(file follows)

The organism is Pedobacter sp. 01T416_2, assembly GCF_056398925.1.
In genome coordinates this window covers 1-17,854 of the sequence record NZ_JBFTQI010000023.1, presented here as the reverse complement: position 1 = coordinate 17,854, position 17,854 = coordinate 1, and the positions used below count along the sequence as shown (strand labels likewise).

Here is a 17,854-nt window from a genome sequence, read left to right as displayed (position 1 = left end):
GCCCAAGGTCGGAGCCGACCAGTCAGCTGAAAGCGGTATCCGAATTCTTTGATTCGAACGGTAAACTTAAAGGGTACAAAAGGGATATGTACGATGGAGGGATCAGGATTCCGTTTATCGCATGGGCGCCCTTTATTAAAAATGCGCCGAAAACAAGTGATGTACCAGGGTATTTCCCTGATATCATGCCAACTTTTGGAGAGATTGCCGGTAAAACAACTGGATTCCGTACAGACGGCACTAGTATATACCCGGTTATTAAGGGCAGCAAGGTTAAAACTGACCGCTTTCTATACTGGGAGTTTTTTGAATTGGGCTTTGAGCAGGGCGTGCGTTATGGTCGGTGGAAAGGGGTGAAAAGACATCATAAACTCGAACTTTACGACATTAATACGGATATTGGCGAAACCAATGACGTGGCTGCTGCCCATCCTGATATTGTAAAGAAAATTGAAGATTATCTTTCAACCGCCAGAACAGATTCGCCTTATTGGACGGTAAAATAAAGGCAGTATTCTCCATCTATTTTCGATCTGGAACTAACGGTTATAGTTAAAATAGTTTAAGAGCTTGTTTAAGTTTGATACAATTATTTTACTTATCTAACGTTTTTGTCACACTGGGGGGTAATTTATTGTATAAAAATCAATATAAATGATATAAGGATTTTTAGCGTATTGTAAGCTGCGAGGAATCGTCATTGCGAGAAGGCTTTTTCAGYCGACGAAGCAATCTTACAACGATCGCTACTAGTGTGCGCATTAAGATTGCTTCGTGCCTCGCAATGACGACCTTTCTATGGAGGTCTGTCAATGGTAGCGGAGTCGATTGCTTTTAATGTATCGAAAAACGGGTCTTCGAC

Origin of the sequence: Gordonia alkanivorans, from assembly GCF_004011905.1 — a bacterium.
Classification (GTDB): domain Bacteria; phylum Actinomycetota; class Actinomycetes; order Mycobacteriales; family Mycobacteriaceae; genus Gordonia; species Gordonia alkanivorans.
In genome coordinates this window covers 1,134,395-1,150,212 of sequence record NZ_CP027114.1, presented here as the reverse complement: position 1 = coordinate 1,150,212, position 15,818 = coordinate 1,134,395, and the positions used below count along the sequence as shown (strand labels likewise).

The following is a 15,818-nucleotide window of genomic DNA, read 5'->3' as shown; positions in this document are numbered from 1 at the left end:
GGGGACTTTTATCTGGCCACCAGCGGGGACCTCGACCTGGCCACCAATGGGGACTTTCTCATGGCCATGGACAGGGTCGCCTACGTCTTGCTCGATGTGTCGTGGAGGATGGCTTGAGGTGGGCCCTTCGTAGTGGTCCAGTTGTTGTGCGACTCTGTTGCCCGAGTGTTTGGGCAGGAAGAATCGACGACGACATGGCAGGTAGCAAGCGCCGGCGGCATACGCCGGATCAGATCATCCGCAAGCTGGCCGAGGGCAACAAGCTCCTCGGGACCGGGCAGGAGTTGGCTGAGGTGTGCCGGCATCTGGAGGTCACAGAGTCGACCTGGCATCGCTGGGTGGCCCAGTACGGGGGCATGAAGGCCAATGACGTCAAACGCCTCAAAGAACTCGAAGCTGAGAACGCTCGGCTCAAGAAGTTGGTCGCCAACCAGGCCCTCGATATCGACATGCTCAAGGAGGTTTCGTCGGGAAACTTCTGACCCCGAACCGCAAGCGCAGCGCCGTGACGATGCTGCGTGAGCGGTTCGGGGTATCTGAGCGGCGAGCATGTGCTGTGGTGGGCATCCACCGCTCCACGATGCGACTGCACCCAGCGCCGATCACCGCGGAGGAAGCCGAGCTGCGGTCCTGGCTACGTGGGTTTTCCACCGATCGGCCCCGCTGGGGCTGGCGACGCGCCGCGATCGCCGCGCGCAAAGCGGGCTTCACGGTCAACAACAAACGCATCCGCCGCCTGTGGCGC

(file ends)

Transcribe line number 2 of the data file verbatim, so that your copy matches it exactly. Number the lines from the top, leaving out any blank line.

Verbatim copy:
In genome coordinates this window covers 1-17,854 of the sequence record NZ_JBFTQI010000023.1, presented here as the reverse complement: position 1 = coordinate 17,854, position 17,854 = coordinate 1, and the positions used below count along the sequence as shown (strand labels likewise).